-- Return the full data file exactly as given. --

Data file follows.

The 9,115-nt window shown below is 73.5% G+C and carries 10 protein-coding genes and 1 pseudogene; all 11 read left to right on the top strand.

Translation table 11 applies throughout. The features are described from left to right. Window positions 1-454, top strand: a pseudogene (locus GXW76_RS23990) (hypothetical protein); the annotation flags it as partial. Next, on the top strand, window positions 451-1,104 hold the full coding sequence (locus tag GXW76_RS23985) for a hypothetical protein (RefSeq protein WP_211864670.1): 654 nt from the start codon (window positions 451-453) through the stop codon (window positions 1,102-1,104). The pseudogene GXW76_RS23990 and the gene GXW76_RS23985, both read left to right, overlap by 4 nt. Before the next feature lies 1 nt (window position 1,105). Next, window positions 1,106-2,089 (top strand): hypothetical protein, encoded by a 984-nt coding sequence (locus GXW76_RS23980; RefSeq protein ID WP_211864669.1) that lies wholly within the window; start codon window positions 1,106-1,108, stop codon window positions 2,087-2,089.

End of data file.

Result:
The 9,115-nt window shown below is 73.5% G+C and carries 10 protein-coding genes and 1 pseudogene; all 11 read left to right on the top strand.

Translation table 11 applies throughout. The features are described from left to right. Window positions 1-454, top strand: a pseudogene (locus GXW76_RS23990) (hypothetical protein); the annotation flags it as partial. Next, on the top strand, window positions 451-1,104 hold the full coding sequence (locus tag GXW76_RS23985) for a hypothetical protein (RefSeq protein WP_211864670.1): 654 nt from the start codon (window positions 451-453) through the stop codon (window positions 1,102-1,104). The pseudogene GXW76_RS23990 and the gene GXW76_RS23985, both read left to right, overlap by 4 nt. Before the next feature lies 1 nt (window position 1,105). Next, window positions 1,106-2,089 (top strand): hypothetical protein, encoded by a 984-nt coding sequence (locus GXW76_RS23980; RefSeq protein ID WP_211864669.1) that lies wholly within the window; start codon window positions 1,106-1,108, stop codon window positions 2,087-2,089.